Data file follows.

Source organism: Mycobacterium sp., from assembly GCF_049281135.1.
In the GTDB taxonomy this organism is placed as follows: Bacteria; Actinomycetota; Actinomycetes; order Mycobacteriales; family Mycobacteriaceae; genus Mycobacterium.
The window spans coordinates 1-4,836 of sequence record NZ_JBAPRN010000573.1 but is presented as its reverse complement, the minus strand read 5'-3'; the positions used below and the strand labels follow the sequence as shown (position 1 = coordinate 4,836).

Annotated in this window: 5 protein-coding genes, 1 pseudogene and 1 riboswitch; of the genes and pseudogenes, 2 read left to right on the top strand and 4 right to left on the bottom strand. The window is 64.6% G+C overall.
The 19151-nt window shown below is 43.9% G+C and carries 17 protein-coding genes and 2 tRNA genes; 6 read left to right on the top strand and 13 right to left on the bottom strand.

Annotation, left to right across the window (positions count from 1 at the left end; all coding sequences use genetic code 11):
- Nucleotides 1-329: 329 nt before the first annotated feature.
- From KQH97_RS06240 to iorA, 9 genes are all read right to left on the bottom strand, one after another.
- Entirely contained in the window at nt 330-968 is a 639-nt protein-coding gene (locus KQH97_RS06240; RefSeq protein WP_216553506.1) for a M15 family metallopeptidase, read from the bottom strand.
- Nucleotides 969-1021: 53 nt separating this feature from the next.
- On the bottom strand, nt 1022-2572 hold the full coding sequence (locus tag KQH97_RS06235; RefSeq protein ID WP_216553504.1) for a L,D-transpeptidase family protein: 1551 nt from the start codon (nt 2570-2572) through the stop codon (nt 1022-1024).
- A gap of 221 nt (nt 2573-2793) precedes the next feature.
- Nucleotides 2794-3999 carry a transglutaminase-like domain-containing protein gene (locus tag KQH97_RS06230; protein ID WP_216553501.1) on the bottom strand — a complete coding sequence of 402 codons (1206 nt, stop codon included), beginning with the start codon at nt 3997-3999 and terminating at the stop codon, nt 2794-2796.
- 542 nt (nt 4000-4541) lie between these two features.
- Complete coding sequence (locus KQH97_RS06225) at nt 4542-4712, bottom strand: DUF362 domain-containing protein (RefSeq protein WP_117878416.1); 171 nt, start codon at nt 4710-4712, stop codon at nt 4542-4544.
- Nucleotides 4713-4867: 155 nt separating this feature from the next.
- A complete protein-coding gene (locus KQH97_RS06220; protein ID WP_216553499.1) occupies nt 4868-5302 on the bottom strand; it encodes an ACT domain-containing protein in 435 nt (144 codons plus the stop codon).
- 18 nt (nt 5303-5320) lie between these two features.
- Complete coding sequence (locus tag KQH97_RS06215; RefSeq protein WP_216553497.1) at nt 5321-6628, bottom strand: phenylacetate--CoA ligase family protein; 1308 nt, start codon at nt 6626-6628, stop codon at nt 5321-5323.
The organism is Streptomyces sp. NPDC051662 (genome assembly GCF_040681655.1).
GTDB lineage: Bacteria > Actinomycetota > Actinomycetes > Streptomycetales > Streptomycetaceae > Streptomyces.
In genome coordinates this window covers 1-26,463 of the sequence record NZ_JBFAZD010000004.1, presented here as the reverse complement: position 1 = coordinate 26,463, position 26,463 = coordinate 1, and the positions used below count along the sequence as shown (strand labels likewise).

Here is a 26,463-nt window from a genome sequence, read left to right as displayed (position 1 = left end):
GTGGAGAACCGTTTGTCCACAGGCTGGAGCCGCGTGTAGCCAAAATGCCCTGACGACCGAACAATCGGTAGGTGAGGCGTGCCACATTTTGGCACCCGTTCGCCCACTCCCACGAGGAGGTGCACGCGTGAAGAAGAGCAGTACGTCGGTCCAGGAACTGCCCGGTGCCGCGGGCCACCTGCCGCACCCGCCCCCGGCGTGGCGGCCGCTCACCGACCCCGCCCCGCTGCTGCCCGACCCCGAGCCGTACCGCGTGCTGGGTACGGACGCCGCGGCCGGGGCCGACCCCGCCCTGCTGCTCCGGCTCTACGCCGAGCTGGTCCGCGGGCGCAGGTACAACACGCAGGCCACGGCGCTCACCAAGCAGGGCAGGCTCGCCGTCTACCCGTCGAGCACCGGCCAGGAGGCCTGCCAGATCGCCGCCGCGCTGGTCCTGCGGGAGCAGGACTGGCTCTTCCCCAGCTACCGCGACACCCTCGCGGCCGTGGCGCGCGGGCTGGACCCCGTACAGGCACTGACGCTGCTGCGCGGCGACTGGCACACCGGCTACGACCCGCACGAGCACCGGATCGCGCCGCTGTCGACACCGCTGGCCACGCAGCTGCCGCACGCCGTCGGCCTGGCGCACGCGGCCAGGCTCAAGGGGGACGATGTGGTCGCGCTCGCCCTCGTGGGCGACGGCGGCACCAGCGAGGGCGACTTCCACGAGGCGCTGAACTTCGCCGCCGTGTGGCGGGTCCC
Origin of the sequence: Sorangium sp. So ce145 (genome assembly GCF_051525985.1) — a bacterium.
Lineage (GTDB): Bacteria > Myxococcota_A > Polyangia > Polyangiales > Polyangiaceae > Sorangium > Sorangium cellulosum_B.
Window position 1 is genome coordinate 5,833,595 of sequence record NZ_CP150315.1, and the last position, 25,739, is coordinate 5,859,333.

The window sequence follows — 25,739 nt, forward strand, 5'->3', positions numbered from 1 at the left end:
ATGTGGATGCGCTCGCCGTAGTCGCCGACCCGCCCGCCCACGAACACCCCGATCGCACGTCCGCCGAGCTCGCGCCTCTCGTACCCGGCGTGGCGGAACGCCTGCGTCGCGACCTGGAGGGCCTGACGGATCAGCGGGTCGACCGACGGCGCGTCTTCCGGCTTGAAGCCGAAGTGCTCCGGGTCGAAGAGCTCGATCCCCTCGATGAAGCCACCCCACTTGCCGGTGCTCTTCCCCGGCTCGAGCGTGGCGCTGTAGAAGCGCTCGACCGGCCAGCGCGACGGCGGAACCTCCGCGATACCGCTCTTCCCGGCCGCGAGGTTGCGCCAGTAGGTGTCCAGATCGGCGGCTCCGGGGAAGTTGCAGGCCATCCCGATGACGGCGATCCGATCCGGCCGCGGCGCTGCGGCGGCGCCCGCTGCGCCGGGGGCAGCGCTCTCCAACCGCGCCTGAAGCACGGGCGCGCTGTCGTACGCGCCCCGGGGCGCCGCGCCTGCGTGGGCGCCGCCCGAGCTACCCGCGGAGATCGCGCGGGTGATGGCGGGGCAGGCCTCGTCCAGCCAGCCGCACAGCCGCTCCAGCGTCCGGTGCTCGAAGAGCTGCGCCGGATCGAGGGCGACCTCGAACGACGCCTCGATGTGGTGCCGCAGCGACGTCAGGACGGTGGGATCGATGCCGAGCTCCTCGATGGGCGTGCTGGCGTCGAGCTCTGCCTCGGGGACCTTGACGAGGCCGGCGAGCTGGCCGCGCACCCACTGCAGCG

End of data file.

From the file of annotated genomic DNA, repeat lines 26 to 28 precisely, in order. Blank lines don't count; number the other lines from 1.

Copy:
Lineage (GTDB): Bacteria > Myxococcota_A > Polyangia > Polyangiales > Polyangiaceae > Sorangium > Sorangium cellulosum_B.
Window position 1 is genome coordinate 5,833,595 of sequence record NZ_CP150315.1, and the last position, 25,739, is coordinate 5,859,333.

The window sequence follows — 25,739 nt, forward strand, 5'->3', positions numbered from 1 at the left end: